By Jon Dakin, Director, Boxwood
What are the key things to get right when mining ideas from the workforce?
A surprisingly beneficial exercise is to simply assess what projects are being undertaken across the business today. How much change is being forced through for limited benefit or because no-one has taken a real interest in what’s happening? A simple, rapid assessment across all departments will generate a useful picture of activity, and a basis for making informed decisions on what to stop, what to continue – and what to perhaps accelerate. The key factors to form this assessment are both objective (sunk costs, anticipated costs to complete, likely benefits, dependencies) and subjective (level of risk, complexity, non-financial benefits, strategic fit). Gaining a detailed view of the current true state is always a useful starting point.
High quality analysis of ideas at the early stages is essential to weed out poor ideas, pet projects and those that are not timely, etc. It may also help to group linked initiatives into bigger projects, thereby improving focus and reducing the span of control and management complexity. The process should also include an ongoing oversight function that considers those projects in train, so that those proving to be too challenging, complex or risky to be fully implemented can be terminated early to free up resources for other tasks.
Planning and delivery of change is complex and in no sector more keenly feels this pressure than Telecoms. There are a range of factors to consider including estimating, communications, methods and tools, risk management, testing, metrics, sponsorship, human change approaches, and more. Getting it right is not easy, but with the correct focus, determination and care, it is possible to improve an organisation’s capabilities in this area.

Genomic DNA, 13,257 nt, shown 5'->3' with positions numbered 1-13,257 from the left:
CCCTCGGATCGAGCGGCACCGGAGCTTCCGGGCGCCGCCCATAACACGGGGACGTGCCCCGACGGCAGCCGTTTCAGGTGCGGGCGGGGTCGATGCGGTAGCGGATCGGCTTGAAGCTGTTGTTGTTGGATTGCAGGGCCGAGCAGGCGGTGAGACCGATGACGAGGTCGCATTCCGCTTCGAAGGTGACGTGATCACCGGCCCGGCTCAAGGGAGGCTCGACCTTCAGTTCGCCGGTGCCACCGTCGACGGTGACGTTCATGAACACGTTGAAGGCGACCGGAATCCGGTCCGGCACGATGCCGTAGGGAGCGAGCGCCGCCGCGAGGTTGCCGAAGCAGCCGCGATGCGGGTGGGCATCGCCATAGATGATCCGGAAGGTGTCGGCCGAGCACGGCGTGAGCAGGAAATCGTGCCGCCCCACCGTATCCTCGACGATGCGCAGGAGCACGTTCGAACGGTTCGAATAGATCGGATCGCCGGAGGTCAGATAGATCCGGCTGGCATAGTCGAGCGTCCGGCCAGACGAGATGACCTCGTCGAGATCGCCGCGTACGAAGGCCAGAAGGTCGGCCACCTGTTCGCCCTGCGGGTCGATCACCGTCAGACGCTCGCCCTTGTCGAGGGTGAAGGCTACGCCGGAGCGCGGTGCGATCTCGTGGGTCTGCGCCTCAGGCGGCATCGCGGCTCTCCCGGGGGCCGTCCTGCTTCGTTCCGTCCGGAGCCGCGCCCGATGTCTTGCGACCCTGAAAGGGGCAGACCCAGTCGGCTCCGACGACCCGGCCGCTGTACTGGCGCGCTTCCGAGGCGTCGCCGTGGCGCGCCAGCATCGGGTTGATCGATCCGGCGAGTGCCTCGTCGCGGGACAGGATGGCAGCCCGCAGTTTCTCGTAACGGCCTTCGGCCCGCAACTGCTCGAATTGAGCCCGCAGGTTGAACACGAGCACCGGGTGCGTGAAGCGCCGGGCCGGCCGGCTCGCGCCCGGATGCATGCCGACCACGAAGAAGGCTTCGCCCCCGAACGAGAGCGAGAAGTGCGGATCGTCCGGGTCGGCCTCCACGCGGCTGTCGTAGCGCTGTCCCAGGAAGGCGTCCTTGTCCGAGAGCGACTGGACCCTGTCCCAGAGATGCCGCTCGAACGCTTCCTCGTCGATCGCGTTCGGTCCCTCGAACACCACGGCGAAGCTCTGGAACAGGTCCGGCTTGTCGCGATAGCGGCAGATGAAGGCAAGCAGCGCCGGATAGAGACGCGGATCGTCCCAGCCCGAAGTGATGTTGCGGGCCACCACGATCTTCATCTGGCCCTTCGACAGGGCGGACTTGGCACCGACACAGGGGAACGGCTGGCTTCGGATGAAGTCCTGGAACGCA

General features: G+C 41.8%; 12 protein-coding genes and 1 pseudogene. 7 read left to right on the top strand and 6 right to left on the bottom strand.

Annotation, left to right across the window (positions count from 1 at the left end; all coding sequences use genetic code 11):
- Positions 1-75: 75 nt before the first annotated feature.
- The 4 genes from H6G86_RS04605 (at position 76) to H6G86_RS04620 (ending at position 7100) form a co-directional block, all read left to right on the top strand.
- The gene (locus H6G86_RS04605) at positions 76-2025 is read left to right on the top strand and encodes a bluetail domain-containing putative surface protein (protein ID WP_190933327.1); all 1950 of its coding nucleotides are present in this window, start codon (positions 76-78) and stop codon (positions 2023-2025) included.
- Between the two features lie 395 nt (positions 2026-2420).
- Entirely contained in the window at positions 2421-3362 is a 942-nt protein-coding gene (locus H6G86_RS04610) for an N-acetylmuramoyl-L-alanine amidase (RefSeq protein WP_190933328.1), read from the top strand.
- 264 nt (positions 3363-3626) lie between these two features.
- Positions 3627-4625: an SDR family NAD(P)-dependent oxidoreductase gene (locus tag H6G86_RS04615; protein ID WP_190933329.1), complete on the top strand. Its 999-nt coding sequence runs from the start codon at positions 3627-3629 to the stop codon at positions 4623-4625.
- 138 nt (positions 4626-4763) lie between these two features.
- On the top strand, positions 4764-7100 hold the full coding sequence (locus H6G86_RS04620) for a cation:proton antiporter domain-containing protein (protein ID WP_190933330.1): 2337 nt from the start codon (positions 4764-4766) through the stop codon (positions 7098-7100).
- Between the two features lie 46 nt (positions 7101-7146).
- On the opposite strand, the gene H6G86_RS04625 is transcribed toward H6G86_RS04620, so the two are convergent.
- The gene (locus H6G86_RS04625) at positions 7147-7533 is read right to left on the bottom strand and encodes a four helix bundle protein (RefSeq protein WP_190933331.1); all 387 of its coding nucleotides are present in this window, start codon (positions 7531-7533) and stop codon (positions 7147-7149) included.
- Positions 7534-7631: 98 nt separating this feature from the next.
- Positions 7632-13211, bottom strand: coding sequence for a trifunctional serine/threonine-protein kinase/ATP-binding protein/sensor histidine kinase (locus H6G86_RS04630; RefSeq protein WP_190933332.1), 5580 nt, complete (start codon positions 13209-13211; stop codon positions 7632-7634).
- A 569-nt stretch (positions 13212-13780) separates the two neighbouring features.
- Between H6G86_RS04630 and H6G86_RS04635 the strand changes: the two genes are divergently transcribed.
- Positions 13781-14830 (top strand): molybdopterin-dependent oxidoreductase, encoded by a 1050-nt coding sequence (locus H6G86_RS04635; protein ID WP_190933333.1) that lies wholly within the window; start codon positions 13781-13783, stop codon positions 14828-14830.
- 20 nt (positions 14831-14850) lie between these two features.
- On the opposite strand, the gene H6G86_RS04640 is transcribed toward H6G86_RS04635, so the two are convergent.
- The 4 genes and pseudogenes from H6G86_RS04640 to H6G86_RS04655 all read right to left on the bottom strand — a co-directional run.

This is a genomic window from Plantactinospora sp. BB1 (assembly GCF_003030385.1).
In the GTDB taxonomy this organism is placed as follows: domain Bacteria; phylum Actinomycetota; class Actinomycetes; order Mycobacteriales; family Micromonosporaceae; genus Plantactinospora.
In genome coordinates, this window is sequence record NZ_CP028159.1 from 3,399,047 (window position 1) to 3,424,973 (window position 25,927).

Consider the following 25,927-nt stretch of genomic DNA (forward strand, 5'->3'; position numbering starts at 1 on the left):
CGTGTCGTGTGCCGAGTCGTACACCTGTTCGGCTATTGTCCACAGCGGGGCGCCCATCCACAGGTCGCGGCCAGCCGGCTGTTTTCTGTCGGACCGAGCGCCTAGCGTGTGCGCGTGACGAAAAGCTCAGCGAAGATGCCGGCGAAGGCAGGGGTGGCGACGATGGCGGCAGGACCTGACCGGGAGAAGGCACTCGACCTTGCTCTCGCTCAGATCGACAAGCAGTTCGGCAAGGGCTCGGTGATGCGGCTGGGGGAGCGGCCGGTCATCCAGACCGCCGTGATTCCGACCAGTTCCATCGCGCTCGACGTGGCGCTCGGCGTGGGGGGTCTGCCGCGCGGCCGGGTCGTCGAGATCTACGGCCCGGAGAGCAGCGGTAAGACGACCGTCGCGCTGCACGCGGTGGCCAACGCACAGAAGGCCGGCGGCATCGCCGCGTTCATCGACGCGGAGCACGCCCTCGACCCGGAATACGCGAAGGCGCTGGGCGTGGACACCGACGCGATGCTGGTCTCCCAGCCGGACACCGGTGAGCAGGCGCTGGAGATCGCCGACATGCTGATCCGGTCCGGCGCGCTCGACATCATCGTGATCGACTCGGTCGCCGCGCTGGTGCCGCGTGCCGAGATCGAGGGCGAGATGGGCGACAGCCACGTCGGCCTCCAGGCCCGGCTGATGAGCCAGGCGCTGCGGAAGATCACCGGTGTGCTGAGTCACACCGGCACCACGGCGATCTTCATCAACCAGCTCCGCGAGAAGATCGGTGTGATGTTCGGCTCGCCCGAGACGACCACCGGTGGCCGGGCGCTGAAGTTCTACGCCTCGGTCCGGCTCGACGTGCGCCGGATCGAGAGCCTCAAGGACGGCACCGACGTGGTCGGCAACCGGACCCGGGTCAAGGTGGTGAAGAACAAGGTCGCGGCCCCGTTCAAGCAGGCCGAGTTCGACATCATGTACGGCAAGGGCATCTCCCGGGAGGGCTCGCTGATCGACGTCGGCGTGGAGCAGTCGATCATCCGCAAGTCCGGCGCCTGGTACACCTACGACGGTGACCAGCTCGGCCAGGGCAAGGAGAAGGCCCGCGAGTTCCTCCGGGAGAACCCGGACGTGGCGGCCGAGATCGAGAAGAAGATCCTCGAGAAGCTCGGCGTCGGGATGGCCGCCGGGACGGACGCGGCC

Possibly the toughest issue for most leaders to address is making sure that senior teams are fully aligned and committed to the change. In these tough times senior staff are keen to prove themselves in the shortest possible time. This can drive some challenging behaviours. Some senior executives resent tough constraints being imposed on their departments. Others don’t wish to overly complicate their departmental change agenda by considering the impact on other departments. Other executives may not want to shoulder accountabilities for delivering change outcomes at all. Modern businesses are complex, dynamic organisms; they demand highly proficient, aligned teams to manage them effectively. To be successful at something as soft, evasive and challenging as innovation and change management, a well-considered, simple set of transparent performance metrics is essential to driver appropriate senior team behaviour.
Great strategies and great innovations are essential to drive businesses forward. But what really counts is the ability to execute on them. In 2013, why not focus instead on doing less – and achieving more?
EXAMPLE: When attending a change portfolio workshop with a well-known UK mobile telco provider, the discussions became very heated. Everyone had a project that was vital and urgent, and resources could not stretch to meet demand. They used a model of resource demands against available resources, after several iterations the available resources were eventually ‘loaded’ at 120% utilisation to allow the portfolio to get signed off. The meeting concluded and the project sponsors left feeling happy they would get their projects delivered. A few months later the PMO leader was sacked on performance grounds! Faced with a similar discussion at Talk Talk a few years ago, Boxwood worked with the executive team to present their projects in terms of benefits, time and resource demands. We then facilitated a working session to achieve a consensus across the team on which projects to take forward, which to forget and which might be pursued later in the year. The assessment criteria that were developed became the template for any new projects looking to be resourced. This helped protect the organisation from unnecessary change and focussed the resources on a defined portfolio of important projects.